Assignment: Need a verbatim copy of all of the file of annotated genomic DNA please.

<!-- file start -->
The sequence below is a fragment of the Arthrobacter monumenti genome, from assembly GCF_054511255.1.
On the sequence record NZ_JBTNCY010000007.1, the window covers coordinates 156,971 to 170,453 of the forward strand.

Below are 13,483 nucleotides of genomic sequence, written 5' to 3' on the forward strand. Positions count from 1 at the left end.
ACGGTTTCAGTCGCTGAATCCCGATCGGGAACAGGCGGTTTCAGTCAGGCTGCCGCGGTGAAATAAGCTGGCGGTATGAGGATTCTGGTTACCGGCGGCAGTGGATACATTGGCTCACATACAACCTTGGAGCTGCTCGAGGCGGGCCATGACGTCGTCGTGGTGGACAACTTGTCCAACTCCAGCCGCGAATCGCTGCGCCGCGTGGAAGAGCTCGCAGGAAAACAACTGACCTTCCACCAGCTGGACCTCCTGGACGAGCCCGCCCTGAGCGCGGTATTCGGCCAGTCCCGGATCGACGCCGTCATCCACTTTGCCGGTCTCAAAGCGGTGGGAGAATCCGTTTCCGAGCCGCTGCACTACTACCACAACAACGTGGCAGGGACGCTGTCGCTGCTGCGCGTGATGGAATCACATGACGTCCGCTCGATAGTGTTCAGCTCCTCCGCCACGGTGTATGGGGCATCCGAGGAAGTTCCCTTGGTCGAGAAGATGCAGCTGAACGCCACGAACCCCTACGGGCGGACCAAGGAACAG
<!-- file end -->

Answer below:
The sequence below is a fragment of the Arthrobacter monumenti genome, from assembly GCF_054511255.1.
On the sequence record NZ_JBTNCY010000007.1, the window covers coordinates 156,971 to 170,453 of the forward strand.

Below are 13,483 nucleotides of genomic sequence, written 5' to 3' on the forward strand. Positions count from 1 at the left end.
ACGGTTTCAGTCGCTGAATCCCGATCGGGAACAGGCGGTTTCAGTCAGGCTGCCGCGGTGAAATAAGCTGGCGGTATGAGGATTCTGGTTACCGGCGGCAGTGGATACATTGGCTCACATACAACCTTGGAGCTGCTCGAGGCGGGCCATGACGTCGTCGTGGTGGACAACTTGTCCAACTCCAGCCGCGAATCGCTGCGCCGCGTGGAAGAGCTCGCAGGAAAACAACTGACCTTCCACCAGCTGGACCTCCTGGACGAGCCCGCCCTGAGCGCGGTATTCGGCCAGTCCCGGATCGACGCCGTCATCCACTTTGCCGGTCTCAAAGCGGTGGGAGAATCCGTTTCCGAGCCGCTGCACTACTACCACAACAACGTGGCAGGGACGCTGTCGCTGCTGCGCGTGATGGAATCACATGACGTCCGCTCGATAGTGTTCAGCTCCTCCGCCACGGTGTATGGGGCATCCGAGGAAGTTCCCTTGGTCGAGAAGATGCAGCTGAACGCCACGAACCCCTACGGGCGGACCAAGGAACAG